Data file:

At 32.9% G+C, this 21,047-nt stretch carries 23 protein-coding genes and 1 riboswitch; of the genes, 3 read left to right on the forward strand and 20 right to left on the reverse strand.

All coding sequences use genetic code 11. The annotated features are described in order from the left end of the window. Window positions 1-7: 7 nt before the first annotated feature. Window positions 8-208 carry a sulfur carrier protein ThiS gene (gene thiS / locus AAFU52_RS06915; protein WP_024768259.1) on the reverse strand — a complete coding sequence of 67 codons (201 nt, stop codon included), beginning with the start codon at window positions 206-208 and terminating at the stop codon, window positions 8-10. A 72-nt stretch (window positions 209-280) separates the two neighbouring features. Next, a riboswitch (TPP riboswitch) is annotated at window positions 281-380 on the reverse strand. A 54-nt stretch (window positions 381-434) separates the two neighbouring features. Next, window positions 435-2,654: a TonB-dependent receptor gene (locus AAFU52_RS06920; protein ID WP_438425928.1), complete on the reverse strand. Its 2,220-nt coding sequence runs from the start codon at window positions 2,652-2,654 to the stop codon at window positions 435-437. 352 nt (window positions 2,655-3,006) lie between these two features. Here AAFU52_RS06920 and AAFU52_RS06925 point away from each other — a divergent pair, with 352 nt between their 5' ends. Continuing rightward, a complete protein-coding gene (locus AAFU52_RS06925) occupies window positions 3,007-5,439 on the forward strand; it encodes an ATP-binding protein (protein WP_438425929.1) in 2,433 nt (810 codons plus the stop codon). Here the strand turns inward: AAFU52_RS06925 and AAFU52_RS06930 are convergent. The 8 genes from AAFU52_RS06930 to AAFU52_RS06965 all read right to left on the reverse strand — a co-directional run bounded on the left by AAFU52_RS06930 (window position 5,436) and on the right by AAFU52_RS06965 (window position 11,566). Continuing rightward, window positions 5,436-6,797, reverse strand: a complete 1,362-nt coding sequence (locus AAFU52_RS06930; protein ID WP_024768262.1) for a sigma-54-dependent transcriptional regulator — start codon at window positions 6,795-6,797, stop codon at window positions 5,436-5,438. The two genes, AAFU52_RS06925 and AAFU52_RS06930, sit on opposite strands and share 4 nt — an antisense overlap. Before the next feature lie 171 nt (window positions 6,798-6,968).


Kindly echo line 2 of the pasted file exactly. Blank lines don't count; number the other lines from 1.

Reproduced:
All coding sequences use genetic code 11. The annotated features are described in order from the left end of the window. Window positions 1-7: 7 nt before the first annotated feature. Window positions 8-208 carry a sulfur carrier protein ThiS gene (gene thiS / locus AAFU52_RS06915; protein WP_024768259.1) on the reverse strand — a complete coding sequence of 67 codons (201 nt, stop codon included), beginning with the start codon at window positions 206-208 and terminating at the stop codon, window positions 8-10. A 72-nt stretch (window positions 209-280) separates the two neighbouring features. Next, a riboswitch (TPP riboswitch) is annotated at window positions 281-380 on the reverse strand. A 54-nt stretch (window positions 381-434) separates the two neighbouring features. Next, window positions 435-2,654: a TonB-dependent receptor gene (locus AAFU52_RS06920; protein ID WP_438425928.1), complete on the reverse strand. Its 2,220-nt coding sequence runs from the start codon at window positions 2,652-2,654 to the stop codon at window positions 435-437. 352 nt (window positions 2,655-3,006) lie between these two features. Here AAFU52_RS06920 and AAFU52_RS06925 point away from each other — a divergent pair, with 352 nt between their 5' ends. Continuing rightward, a complete protein-coding gene (locus AAFU52_RS06925) occupies window positions 3,007-5,439 on the forward strand; it encodes an ATP-binding protein (protein WP_438425929.1) in 2,433 nt (810 codons plus the stop codon). Here the strand turns inward: AAFU52_RS06925 and AAFU52_RS06930 are convergent. The 8 genes from AAFU52_RS06930 to AAFU52_RS06965 all read right to left on the reverse strand — a co-directional run bounded on the left by AAFU52_RS06930 (window position 5,436) and on the right by AAFU52_RS06965 (window position 11,566). Continuing rightward, window positions 5,436-6,797, reverse strand: a complete 1,362-nt coding sequence (locus AAFU52_RS06930; protein ID WP_024768262.1) for a sigma-54-dependent transcriptional regulator — start codon at window positions 6,795-6,797, stop codon at window positions 5,436-5,438. The two genes, AAFU52_RS06925 and AAFU52_RS06930, sit on opposite strands and share 4 nt — an antisense overlap. Before the next feature lie 171 nt (window positions 6,798-6,968).